Thursday, July 07, 2011

Ballet, ballet, ballet

Have seen about 5 ballets in the recent five weeks, including Coppelia, The Bright Stream (music by Shostakovich, a very funny tale of country folk on a Soviet collective farm in the 1930s, brilliant), a mix of modern dance pieces and two Tchaikovsky ballets (Swan Lake and Sleeping Beauty) - all part of the American Ballet Theatre Season at the Met Opera building. Including also Julie Kent's 25th dancing performance anniversary, and one of the last ever performances of a famous male dancers who has retired at the age of 43 - 20 or more years of lifting ballerinas above his head have taken their toll.

Yesterday's Sleeping Beauty, which I think I have seen for the first time as a ballet, had the lovely Alina Cojocaru as the lead female. She was awesome, dancing it slightly over the top, with some extremely challenging positions, often holding on to them just a smidgeon longer than would have been strictly by the book. Overall I have to say I am getting a bit sick of Tchaikovsky ballets. They probably reflect the time and society they were written in, where there were prima ballerinas who needed to show off their steps, and as for the corps de ballet, its main role was rather more of a corpse de ballet. In both Swan Lake and Sleeping Beauty (and probably also the Nutcracker) their main activity seems to be standing at the side of the stage, immobile, watching the stars of the performance strut their stuff. Not really very democratic.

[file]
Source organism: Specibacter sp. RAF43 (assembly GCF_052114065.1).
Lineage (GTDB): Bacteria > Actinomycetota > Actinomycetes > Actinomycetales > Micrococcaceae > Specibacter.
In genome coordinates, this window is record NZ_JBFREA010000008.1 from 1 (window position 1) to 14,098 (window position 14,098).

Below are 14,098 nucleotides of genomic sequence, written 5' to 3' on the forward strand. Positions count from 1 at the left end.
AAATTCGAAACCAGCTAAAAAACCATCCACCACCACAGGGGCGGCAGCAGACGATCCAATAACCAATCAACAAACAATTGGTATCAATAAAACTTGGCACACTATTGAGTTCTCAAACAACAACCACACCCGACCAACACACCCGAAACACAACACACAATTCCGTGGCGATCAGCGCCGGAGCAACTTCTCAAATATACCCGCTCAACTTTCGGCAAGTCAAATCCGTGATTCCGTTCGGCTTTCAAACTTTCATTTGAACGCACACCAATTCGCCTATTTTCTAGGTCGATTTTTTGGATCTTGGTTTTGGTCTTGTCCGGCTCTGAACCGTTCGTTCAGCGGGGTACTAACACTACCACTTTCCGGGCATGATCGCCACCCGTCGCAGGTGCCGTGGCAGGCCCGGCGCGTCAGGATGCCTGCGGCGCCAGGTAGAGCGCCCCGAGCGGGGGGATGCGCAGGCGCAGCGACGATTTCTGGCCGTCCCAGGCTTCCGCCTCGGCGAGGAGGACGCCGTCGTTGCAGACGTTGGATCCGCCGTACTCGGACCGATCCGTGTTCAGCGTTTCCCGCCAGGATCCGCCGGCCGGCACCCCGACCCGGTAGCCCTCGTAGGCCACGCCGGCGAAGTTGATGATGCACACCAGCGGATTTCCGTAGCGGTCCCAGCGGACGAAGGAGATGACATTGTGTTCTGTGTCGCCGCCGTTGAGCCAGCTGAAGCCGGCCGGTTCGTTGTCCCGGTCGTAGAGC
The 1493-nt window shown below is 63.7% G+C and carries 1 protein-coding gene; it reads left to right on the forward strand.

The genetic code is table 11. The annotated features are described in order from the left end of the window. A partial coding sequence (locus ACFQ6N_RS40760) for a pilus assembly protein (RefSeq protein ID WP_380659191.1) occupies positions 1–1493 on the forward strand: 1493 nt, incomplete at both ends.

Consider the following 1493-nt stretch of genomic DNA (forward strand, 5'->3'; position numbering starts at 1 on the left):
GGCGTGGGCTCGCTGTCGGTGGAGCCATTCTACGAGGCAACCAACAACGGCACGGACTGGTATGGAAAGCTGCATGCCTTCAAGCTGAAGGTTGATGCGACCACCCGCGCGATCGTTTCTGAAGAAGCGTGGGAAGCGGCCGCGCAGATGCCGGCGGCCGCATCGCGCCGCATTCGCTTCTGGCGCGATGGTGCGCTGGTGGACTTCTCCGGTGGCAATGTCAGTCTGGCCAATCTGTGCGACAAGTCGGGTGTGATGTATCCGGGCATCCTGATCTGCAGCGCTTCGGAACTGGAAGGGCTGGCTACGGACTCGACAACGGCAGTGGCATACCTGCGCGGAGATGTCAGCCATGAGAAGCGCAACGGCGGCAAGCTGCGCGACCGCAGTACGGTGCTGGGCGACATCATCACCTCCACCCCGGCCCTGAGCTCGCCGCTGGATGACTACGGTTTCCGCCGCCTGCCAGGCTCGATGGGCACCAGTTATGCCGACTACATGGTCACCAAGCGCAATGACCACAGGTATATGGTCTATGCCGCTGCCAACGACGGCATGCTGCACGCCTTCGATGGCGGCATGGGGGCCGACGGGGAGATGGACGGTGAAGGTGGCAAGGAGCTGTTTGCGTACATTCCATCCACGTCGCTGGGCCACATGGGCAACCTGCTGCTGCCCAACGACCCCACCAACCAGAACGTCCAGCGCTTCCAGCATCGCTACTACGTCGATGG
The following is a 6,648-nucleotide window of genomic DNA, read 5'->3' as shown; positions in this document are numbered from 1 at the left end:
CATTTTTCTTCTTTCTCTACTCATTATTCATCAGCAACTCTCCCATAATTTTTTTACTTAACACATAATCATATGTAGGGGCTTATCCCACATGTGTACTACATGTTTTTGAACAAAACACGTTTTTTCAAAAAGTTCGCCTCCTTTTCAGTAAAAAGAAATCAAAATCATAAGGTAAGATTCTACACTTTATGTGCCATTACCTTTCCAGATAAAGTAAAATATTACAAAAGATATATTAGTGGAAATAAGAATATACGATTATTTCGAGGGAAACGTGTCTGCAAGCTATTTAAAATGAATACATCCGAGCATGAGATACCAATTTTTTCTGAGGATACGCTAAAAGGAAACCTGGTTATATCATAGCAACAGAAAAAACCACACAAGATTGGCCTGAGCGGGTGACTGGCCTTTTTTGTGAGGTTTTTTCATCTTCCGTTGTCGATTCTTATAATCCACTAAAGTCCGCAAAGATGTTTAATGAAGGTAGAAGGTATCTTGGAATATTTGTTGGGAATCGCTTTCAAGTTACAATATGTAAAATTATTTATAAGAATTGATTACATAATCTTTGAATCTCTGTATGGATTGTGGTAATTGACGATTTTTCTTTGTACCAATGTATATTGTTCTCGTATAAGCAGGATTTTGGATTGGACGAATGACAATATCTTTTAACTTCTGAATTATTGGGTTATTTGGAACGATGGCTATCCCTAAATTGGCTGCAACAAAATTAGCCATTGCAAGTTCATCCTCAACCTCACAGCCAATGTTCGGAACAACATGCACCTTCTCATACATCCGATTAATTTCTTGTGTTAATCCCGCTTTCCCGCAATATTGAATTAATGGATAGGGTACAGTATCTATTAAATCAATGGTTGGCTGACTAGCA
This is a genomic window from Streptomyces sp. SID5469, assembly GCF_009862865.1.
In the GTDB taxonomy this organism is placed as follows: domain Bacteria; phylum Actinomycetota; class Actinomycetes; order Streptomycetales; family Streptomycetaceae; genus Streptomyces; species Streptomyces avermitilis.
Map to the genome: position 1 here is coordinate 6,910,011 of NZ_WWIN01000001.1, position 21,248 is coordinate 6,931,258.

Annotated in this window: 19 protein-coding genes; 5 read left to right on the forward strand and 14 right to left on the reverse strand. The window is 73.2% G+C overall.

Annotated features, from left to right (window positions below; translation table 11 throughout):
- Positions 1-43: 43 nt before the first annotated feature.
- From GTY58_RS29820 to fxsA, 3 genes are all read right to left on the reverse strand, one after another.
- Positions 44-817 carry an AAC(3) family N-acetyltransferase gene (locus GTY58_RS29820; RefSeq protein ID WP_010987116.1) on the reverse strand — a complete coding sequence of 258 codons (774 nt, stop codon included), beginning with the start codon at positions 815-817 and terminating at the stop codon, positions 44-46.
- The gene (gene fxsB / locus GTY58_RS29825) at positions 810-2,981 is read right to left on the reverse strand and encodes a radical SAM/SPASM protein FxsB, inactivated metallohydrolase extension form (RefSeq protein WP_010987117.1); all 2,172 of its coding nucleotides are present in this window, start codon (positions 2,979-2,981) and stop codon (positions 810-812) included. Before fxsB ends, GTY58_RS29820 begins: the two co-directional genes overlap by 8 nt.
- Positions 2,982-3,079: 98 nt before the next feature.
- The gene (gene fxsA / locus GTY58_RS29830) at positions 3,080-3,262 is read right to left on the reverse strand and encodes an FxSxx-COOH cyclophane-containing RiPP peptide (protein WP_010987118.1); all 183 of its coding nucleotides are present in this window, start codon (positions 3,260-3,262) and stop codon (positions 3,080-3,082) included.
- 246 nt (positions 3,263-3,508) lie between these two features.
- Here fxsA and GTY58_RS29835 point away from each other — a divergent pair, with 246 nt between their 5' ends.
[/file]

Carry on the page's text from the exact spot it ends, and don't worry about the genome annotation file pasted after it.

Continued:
And then, apart from the performance, who was the Lady in the Black Hat who sat in the director's box in the second half? I had spied the box as empty at in the first half and made my way there in the interval, when I saw a shopping bag outside it, and this lady talking loudly into her phone. I asked her if the seats were free, then 'vacant' and she said no, it's my seat (there are four...). Interesting that she did not enter the box until it had gone dark, and with wearing a black hat and dark clothing, and being rigidly turned towards the stage, was almost invisible to the rest of the audience. Was she Someone Famous?